We are delighted that you are considering Binns for your holiday and hope you will book and enjoy the house and gardens as much as we do. We have tried to furnish and decorate the house comfortably whilst maintaining its historic character and used antique furniture and hand made soft furnishings in keeping with its rustic farm origins.
We are happy to accommodate up to two well behaved dogs free of charge, (any more by negotiation). We are dog owners ourselves and wouldn’t leave home for long without them. We do ask that dogs are not allowed on the furniture or upstairs as this keeps the bedrooms a dog free zone for all our guests. We also provide dog bowls and blankets.
There are 7 acres of garden and orchards for you to enjoy and throughout the summer we are host to around 30 families of house martins who return every year to raise up to three broods under our eaves before leaving us at the beginning of October. You will see the nests around the house, we make sure they are never disturbed and organise repairs to the house and decorators around the breeding season! We have also been honoured with three pairs of swifts nesting under our roof and are thrilled by these fantastic birds who are never still and the sound of them racing round the house is a true sign of summer.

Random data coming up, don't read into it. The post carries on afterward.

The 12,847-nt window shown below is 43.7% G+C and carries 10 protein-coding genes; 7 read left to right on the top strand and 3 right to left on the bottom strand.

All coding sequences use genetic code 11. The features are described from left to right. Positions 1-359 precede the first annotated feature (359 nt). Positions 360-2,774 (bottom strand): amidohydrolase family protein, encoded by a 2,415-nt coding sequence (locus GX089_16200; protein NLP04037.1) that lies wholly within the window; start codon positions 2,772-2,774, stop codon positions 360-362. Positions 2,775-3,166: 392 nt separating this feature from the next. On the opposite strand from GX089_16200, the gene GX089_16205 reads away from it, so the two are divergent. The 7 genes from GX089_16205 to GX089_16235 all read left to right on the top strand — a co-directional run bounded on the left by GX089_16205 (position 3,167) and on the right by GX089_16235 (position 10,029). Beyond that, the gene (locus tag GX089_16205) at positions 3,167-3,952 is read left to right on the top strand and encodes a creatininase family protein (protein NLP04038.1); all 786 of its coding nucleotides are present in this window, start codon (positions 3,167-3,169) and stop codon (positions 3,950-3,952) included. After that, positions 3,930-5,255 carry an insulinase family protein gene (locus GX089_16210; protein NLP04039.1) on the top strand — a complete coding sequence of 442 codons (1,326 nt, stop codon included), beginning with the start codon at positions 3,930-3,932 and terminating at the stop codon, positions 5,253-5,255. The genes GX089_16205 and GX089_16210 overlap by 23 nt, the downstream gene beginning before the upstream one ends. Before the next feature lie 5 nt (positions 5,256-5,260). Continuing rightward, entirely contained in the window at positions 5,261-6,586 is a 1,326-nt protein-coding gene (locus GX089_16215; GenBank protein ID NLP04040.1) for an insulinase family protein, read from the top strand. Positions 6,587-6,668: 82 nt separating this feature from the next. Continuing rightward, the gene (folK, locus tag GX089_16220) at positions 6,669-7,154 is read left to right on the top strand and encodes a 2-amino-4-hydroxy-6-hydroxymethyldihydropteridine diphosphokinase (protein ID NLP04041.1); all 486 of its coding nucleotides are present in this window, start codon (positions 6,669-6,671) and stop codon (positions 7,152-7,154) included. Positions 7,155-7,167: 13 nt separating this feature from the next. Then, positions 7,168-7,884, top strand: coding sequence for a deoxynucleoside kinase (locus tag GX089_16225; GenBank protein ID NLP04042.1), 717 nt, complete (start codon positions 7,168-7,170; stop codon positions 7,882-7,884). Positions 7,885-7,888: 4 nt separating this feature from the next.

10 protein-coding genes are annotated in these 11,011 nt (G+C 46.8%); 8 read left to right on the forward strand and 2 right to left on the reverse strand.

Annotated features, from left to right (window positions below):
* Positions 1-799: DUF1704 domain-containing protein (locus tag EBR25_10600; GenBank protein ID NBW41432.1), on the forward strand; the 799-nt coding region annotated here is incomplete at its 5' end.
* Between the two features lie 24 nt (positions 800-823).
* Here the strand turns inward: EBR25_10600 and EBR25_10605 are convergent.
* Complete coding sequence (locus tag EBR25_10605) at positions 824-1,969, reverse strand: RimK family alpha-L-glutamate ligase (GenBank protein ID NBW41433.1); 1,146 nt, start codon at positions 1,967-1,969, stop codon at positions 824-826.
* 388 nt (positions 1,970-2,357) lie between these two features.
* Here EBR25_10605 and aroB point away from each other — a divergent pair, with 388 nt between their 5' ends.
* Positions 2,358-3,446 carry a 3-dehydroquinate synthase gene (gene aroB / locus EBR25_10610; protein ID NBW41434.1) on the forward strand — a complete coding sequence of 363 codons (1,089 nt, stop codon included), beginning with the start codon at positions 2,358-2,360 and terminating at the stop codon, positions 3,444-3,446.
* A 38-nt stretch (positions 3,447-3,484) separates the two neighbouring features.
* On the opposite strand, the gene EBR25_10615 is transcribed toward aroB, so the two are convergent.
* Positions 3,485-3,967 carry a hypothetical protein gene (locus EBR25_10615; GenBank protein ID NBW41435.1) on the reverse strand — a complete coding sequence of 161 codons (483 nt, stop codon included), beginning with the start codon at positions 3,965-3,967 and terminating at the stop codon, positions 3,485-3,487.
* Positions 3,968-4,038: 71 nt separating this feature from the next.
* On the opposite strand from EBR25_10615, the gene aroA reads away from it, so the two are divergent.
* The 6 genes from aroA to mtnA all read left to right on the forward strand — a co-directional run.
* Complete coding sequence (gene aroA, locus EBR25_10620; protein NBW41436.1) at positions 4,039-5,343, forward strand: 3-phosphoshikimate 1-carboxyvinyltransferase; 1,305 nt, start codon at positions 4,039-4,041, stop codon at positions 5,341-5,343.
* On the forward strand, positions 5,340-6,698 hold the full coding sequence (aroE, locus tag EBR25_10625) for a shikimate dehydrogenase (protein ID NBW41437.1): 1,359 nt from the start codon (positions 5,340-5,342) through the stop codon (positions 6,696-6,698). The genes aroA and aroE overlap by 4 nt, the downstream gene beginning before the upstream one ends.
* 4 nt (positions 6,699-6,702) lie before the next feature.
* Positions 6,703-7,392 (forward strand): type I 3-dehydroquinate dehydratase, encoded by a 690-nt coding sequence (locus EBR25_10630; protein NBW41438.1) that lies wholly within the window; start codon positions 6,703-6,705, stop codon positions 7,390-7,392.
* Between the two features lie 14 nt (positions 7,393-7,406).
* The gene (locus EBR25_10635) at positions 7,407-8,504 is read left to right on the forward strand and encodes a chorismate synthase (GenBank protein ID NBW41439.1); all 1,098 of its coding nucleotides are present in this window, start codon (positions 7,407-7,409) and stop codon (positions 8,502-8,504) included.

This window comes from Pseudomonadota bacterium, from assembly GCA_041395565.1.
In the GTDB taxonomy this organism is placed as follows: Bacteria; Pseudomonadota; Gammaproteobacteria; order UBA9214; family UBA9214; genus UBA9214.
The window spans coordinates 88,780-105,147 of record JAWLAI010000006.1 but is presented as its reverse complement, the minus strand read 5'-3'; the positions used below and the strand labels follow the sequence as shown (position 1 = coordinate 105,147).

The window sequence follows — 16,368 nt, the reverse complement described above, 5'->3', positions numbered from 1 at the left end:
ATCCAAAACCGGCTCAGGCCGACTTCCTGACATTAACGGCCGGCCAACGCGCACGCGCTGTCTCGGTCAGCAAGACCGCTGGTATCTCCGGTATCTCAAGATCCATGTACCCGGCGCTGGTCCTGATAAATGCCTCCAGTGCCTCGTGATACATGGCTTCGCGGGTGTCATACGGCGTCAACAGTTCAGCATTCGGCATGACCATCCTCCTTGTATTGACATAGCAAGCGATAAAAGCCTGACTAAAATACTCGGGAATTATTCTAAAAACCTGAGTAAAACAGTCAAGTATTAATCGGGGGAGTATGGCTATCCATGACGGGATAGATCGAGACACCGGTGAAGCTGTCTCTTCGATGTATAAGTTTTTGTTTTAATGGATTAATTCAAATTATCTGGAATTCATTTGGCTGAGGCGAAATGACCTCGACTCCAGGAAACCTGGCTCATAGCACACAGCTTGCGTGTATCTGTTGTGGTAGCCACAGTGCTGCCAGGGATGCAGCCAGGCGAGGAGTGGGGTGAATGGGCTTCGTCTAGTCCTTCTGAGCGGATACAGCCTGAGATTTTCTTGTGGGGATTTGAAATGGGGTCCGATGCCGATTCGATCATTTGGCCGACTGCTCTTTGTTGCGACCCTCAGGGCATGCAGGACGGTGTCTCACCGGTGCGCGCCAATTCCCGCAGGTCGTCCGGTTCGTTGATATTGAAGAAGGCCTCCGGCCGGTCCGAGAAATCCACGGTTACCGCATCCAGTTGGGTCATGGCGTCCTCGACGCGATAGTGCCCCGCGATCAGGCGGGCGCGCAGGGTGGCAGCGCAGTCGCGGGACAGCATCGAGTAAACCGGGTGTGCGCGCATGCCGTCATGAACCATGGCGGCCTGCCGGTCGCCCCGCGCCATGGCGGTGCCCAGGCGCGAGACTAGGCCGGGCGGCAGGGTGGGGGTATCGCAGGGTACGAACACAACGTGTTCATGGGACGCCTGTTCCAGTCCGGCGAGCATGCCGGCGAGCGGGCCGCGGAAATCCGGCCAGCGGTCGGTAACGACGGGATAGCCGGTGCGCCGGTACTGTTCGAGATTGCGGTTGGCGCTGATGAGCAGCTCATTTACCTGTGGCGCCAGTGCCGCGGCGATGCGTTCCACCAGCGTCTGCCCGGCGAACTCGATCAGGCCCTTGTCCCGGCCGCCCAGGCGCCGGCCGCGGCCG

If you enjoy wildlife we invite you to take a walk around our wooded den, which can be accessed from the far end of the grounds through the gates of the Dell Garden, by the burn that runs through our land. We ask you to take care not to let dogs or children run loose during the bird nesting season but if you are quiet you will see and hear tree creepers, warblers, dippers, yellow hammers, goldfinches, tawny owls, woodpeckers, siskins and of course all the other usual suspects. We also have wild deer in the den which can do some damage to our trees but they are very beautiful and have started to drop their fawns there in the summer. The den is glacial and has a series of waterfalls that can get quite deep when in flood so please never let children play there unaccompanied. Wild flowers grow in abundance in the den with at least a quarter acre of snowdrops in early Spring, aconites and saxifrage, ferns and bluebells, daffodils and wild garlic to name a few. The burn runs down from Blacklaw hill down towards the Tay and is a wild bee corridor with marsh marigold, wild water mint, wild angelica, hogweed, knapweed, sorrel and meadow sweet and many others. We have even been lucky enough to see marsh orchids some years.